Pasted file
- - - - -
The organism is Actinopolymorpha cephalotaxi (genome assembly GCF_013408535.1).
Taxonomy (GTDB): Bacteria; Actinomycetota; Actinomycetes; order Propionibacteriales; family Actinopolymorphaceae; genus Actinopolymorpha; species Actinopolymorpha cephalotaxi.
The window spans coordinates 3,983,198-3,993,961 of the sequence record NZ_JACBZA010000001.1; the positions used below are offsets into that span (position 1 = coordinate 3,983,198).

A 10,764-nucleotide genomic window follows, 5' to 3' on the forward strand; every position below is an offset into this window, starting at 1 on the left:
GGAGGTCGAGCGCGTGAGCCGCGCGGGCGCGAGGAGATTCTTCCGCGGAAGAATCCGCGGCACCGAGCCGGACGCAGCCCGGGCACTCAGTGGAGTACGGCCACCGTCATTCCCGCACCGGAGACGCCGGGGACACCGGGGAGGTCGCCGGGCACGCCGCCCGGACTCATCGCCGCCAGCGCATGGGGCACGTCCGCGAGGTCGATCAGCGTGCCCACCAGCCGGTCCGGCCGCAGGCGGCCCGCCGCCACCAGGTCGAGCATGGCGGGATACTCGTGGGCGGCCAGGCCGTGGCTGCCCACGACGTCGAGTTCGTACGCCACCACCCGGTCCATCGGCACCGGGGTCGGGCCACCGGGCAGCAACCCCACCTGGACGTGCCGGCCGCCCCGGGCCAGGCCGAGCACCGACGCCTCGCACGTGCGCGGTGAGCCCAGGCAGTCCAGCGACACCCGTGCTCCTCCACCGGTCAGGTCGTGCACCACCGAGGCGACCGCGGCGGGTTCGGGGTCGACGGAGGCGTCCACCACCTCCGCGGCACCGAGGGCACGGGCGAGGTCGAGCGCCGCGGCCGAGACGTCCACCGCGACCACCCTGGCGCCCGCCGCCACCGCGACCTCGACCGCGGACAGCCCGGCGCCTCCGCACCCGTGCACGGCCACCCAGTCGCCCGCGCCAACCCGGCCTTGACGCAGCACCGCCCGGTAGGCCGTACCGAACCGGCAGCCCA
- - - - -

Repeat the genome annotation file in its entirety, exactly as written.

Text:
The organism is Actinopolymorpha cephalotaxi (genome assembly GCF_013408535.1).
Taxonomy (GTDB): Bacteria; Actinomycetota; Actinomycetes; order Propionibacteriales; family Actinopolymorphaceae; genus Actinopolymorpha; species Actinopolymorpha cephalotaxi.
The window spans coordinates 3,983,198-3,993,961 of the sequence record NZ_JACBZA010000001.1; the positions used below are offsets into that span (position 1 = coordinate 3,983,198).

A 10,764-nucleotide genomic window follows, 5' to 3' on the forward strand; every position below is an offset into this window, starting at 1 on the left:
GGAGGTCGAGCGCGTGAGCCGCGCGGGCGCGAGGAGATTCTTCCGCGGAAGAATCCGCGGCACCGAGCCGGACGCAGCCCGGGCACTCAGTGGAGTACGGCCACCGTCATTCCCGCACCGGAGACGCCGGGGACACCGGGGAGGTCGCCGGGCACGCCGCCCGGACTCATCGCCGCCAGCGCATGGGGCACGTCCGCGAGGTCGATCAGCGTGCCCACCAGCCGGTCCGGCCGCAGGCGGCCCGCCGCCACCAGGTCGAGCATGGCGGGATACTCGTGGGCGGCCAGGCCGTGGCTGCCCACGACGTCGAGTTCGTACGCCACCACCCGGTCCATCGGCACCGGGGTCGGGCCACCGGGCAGCAACCCCACCTGGACGTGCCGGCCGCCCCGGGCCAGGCCGAGCACCGACGCCTCGCACGTGCGCGGTGAGCCCAGGCAGTCCAGCGACACCCGTGCTCCTCCACCGGTCAGGTCGTGCACCACCGAGGCGACCGCGGCGGGTTCGGGGTCGACGGAGGCGTCCACCACCTCCGCGGCACCGAGGGCACGGGCGAGGTCGAGCGCCGCGGCCGAGACGTCCACCGCGACCACCCTGGCGCCCGCCGCCACCGCGACCTCGACCGCGGACAGCCCGGCGCCTCCGCACCCGTGCACGGCCACCCAGTCGCCCGCGCCAACCCGGCCTTGACGCAGCACCGCCCGGTAGGCCGTACCGAACCGGCAGCCCA